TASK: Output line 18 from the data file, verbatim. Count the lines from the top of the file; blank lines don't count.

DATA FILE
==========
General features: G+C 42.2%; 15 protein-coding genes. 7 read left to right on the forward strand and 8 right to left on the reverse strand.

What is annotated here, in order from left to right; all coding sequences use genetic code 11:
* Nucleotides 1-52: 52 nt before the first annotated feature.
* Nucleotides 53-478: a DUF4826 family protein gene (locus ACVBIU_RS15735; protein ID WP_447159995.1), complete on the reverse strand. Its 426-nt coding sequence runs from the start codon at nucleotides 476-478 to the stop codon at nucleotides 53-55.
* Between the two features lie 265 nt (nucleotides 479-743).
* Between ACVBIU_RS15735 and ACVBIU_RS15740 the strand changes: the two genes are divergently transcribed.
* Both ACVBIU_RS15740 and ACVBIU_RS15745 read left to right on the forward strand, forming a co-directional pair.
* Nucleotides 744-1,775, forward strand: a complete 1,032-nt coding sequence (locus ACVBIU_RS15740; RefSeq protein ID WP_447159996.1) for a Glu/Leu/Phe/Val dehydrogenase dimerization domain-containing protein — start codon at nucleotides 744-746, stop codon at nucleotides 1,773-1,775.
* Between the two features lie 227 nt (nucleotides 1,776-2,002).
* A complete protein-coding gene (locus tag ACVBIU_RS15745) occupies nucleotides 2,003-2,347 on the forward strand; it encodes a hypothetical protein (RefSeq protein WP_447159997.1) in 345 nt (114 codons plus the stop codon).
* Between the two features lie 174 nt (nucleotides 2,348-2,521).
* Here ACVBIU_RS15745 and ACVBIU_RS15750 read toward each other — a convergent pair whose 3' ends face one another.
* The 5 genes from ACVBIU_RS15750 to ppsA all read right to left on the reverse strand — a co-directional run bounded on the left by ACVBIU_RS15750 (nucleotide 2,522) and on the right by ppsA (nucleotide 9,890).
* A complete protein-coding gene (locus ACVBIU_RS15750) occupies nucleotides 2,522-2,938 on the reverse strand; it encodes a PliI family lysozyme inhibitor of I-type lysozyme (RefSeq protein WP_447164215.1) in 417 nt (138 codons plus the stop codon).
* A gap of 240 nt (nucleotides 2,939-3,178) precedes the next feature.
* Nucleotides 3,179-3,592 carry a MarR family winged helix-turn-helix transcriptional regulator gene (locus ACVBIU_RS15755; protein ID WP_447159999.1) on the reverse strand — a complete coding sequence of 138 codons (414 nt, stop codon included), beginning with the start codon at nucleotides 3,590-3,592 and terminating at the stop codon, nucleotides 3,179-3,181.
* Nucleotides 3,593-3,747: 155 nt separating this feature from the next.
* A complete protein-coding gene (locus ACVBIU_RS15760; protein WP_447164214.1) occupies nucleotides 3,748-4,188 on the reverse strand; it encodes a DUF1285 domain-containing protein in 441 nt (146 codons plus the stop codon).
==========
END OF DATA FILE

* A complete protein-coding gene (locus ACVBIU_RS15760; protein WP_447164214.1) occupies nucleotides 3,748-4,188 on the reverse strand; it encodes a DUF1285 domain-containing protein in 441 nt (146 codons plus the stop codon).